Following discussion on the SPARC Open Data list I got a mail:
I’d like to hear more discussion on open data, too. In particular, what are the practical approaches that will help adoption of open data by researchers themselves? We all know technology is not the big issue here. The biggest challenge is how to get researchers to share their raw experiment data on the web. Because this is quite different from traditional publication, a big uphill battle is expected.
Since I’m a software developer (with research background), my thinking is always centered around creating free new tools and services for the end users (i.e. researchers). And the key is to come up with a set of tools and services that can benefit users immediately as they open up their data bit by bit on the web. Of course, they have to be relatively easy to implement (ideally, no funding is required).Fortunately, open source software and communities have made this possible. In addition, the emerging semantic web technologies seem to be right for this task. So, I’m working with W3C semantic web group to openly develop ontologies for representing research data (at high level). I’m also developing necessary web publishing tool and R&D community search engine through open source project. My hope is that researchers will open more data when they actually see these open data bring more visibility and recognition to their work through a community search engine.
PMR: The simplest think that researchers can do is to add a Creative Commons license to their data. It costs nothing, is a simple cut-and-paste, and could be trivially made a template in any data production tool. (For example if you publish spreadsheets in Excel add a creative commons license as your last/first line. Every time you open a blank stylesheet it would have this.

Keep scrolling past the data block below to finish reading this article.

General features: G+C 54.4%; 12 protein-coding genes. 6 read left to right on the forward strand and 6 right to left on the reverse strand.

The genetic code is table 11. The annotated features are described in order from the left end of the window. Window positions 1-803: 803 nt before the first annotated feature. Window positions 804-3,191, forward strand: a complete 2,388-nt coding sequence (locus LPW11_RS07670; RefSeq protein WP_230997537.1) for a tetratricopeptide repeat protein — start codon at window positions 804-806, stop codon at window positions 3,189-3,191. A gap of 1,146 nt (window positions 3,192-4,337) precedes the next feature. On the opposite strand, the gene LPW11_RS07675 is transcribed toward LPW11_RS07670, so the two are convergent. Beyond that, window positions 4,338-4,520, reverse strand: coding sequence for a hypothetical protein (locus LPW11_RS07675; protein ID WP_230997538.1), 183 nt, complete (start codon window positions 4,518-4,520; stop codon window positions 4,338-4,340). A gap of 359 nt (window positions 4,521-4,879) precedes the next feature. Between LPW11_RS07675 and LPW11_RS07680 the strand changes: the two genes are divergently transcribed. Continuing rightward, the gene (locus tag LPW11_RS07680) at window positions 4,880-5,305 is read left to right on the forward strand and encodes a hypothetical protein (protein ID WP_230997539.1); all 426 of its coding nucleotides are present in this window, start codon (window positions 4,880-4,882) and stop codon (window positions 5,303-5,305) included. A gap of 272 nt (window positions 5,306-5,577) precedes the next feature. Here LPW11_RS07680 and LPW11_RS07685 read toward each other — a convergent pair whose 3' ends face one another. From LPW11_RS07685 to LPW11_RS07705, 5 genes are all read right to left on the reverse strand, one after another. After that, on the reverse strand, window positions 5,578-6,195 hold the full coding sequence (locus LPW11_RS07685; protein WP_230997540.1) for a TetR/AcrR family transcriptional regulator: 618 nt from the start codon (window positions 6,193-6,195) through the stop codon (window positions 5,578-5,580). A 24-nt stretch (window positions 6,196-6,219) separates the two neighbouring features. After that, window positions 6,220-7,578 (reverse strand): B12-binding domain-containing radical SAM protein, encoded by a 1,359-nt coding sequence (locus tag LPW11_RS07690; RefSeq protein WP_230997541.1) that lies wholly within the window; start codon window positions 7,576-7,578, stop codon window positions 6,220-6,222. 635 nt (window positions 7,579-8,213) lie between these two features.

Similarly scientific software developers could output the additional line:
“The data output by this program are offered under a Creative Commons Attribution Share-alike license.”
(or better in a machine-readable XML/RDF format like the creative commons already do).
We might add the following:
“The authors regard these as not copyrightable Open Data. Some publishers wish to claim that if published alongside a journal article they own the copyright on them. This license effectively forbids them to claim copyright without the authors permission and acquiescence.
I think the effect of this would be dramatic. Scientists would start to see these messages and think: “Why should I give these data to the publisher?” And if the publisher simply adds a copyright notice saying “all these data are copyright the publisher – you cannot use them for X, Y, Z without permission” this would be in violation of the authors’ license. The author would have to deliberately remove this statement to hand over the IPR to the publisher.
It is never easy to design a viral campaign, but this has all the prerequisites of a meme:
- it infects a significant number of the potential population
- they wish to reproduce and spread the meme
- the costs of replicating the meme are effectively zero
The first two are unknowns. The critical things are to get the form of words right and not to foul up technically. Not all data sets can carry text (although an increasing number will be accompanied by metadata which is ideal for this.)
If the scientific programmers buy into this it is unstoppable.